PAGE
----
BMG  ★  Willich, August Von

August Von Willich

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Willich.jpg


Born: November 19, 1810

Birthplace: Braunsberg Province, East Prussia

Father: Johann Georg N.W. Willich

Mother: Elisabeth Michalowski 1781 – 1851

Education:

Attended Military Academy at Berlin​
Learned the trade of Carpenter​

Occupation before War:

Early Embraced the teachings of Karl Marx and firm believer​
1828 – 1846: Served in the Prussian Army rising to 2nd​ Lt.​
1853: Immigrated to the United States​
Carpenter in Brooklyn, New York​
Editor of German Language labor Newspaper in Cincinnati, Ohio​

Civil War Career:

1861: Adjutant and Lt. of 9th​ Ohio Infantry Regiment​
1861: Major of 9th​ Ohio Infantry Regiment​
1861: Served in the Battle of Rich Mountain, Western Virginia​
1861 – 1862: Colonel of 32nd​ Indiana Infantry Regiment​
1861: Led his men at the Battle of Rowlett’s Station, Kentucky​
1862: Commended for his leadership at the Battle of Shiloh, Tennessee​
1862 – 1865: Brigadier General of Union Army Volunteers​
1862: Served in the Battle of Perryville, Kentucky
Willich 1.jpg
1862: Captured at the Battle of Stones River, Tennessee​
1862 – 1863: Prisoner of War held at Libby Prison​
1863: Paroled by the Confederate Army in May​
1863: Division Commander at the Battle of Chickamauga​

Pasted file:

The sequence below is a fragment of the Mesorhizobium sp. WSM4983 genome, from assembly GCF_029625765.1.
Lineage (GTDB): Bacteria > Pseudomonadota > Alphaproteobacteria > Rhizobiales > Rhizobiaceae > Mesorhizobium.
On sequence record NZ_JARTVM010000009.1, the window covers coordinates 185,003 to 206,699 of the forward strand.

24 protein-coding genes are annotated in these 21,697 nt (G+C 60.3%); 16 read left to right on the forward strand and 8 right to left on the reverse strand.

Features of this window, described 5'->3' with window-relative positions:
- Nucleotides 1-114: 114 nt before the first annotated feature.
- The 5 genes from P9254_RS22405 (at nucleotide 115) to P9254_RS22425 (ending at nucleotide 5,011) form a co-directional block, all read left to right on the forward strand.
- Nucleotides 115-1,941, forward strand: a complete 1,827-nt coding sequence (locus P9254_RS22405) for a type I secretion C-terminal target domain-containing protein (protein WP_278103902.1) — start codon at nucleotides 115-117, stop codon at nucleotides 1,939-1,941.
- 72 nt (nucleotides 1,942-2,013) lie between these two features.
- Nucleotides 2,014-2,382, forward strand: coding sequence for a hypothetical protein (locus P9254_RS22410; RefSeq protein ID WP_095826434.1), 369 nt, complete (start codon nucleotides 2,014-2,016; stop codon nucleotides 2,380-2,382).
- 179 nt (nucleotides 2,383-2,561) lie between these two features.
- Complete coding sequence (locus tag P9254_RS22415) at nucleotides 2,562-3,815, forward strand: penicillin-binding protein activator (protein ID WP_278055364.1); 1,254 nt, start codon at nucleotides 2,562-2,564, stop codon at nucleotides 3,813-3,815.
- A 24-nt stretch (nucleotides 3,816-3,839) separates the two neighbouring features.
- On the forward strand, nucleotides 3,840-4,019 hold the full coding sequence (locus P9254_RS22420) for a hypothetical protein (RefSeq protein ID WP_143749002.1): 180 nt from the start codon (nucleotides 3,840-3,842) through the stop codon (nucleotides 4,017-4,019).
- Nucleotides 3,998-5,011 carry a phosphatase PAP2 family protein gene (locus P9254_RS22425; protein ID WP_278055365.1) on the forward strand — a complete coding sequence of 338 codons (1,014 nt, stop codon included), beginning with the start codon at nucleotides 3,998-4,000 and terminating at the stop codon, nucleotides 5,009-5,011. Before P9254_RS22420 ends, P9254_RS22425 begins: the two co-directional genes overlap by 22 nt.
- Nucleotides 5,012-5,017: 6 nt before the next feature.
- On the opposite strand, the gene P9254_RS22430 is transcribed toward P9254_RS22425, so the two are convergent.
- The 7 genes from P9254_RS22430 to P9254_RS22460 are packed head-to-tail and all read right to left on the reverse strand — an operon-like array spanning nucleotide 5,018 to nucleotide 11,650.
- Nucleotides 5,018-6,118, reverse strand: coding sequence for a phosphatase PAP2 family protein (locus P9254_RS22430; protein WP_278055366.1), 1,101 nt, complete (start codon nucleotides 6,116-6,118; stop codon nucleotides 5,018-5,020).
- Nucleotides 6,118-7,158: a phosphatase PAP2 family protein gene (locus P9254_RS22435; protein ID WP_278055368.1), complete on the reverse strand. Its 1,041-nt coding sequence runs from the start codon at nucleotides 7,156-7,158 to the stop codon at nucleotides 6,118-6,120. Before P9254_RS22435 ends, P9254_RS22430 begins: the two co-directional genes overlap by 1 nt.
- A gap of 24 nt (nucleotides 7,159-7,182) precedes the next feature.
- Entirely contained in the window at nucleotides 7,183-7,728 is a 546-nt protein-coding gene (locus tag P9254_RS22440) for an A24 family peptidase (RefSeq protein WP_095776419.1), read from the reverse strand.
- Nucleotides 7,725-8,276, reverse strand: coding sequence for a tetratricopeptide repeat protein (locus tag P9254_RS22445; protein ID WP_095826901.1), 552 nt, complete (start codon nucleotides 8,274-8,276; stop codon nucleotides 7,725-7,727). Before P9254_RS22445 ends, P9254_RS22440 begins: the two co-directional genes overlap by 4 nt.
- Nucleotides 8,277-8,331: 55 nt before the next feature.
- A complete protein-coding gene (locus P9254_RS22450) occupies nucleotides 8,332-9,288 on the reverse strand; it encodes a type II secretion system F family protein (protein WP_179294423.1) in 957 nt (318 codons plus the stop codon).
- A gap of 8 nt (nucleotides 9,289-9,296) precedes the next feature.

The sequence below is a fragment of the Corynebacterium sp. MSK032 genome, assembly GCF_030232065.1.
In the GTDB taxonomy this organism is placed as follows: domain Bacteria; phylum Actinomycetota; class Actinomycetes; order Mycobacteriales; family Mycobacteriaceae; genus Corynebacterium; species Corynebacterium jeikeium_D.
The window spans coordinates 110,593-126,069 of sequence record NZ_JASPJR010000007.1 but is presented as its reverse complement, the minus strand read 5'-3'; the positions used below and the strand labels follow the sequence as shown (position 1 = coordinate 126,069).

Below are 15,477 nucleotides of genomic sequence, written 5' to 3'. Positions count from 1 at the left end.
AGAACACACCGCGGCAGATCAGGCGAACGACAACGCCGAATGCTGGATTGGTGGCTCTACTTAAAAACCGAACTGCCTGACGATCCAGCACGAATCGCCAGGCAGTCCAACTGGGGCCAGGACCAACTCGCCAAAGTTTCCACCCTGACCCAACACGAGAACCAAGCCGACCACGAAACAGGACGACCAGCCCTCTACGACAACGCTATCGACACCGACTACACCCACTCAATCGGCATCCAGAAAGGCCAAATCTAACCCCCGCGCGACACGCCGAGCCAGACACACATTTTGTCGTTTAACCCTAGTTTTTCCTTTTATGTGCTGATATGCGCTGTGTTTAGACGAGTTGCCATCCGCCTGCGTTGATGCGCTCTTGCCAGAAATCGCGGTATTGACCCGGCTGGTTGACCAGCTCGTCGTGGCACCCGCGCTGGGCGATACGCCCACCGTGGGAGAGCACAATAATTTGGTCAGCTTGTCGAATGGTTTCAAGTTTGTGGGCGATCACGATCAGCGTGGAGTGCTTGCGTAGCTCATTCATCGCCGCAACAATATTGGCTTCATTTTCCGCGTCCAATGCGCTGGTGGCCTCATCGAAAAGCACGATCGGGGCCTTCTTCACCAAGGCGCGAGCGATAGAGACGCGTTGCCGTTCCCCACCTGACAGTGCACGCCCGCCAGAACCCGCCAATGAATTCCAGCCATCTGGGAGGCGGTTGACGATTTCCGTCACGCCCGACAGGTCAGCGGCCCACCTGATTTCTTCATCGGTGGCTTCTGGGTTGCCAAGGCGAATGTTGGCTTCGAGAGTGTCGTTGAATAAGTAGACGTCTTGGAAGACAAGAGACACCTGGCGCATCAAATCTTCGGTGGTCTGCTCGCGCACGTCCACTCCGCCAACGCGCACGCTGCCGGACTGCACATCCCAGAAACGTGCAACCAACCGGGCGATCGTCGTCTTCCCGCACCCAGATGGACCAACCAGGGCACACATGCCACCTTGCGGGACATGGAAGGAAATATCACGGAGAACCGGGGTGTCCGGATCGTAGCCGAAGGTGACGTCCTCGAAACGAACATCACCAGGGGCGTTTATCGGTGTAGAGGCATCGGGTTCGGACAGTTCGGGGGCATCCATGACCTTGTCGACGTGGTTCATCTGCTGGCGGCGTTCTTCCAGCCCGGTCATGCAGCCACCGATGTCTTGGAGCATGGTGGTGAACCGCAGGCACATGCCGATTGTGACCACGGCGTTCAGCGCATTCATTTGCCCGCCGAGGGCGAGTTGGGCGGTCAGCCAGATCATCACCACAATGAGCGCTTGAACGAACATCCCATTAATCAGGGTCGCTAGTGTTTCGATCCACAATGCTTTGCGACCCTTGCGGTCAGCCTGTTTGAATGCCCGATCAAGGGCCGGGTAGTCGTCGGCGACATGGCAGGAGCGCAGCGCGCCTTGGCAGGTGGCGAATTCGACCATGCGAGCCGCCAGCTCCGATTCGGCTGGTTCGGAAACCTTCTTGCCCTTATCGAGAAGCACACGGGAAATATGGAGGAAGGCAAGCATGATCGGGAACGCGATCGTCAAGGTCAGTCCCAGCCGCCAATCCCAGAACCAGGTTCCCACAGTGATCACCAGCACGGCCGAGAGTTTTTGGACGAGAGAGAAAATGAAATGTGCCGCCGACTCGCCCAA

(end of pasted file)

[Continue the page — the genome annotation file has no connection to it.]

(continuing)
1863: Served in the Battle of Chattanooga, Tennessee​
1864: Brigade Commander in the Atlanta Georgia Campaign​
1864: Wounded at the Battle of Resaca, Georgia​
1864 – 1865: Union Army Post Commander in Kentucky​
1865: Brevetted Major General for his service in the War​
1865: Resigned from the Union Army on October 21st​

Occupation after War:

Hamilton County, Ohio Auditor​
Traveled to Germany during the War between Germany and France​
Offered his Services to William I of Germany​
Attended lectures by Karl Marx​
Suffered from Paralysis from Arm and his hand​

Died: January 22, 1878

Place of Death: St. Marys, Ohio

Age at time of Death: 67 years old

Burial Place: Elm Grove Cemetery, St. Marys, Ohio
 
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Polloco

Captain
Joined
Sep 15, 2018
Location
South Texas
His capture at Murfreesboro was due to his having his horse shot out from under him while leading a brigade. He was held prisoner until May 1863. His wound to the shoulder at Reseca was so severe that he had to give up field duty.
 

Luke Freet

First Sergeant
Forum Host
Joined
Nov 8, 2018
Attended lectures by Karl Marx
Really weird, seeing one of Marx's peer's in the Communist party commanding Union troops in the war. If I recall, he and Schimmelfennig were both members of the wing against Marx that was more directed towards previous socialist doctrines. I am certainly no expert though.
Certainly they weren't the only pro-communist Generals the army has had. I believe Smedley Butler was probably one, though I need to read more on him, could be wrong and I was making assumptions.
 

Polloco

Captain
Joined
Sep 15, 2018
Location
South Texas
He offered his service to Wilhelm l of Germany but it was rejected due to age. This is the same monarch that he tried to dethrone years before and had to flee Europe because of.
 
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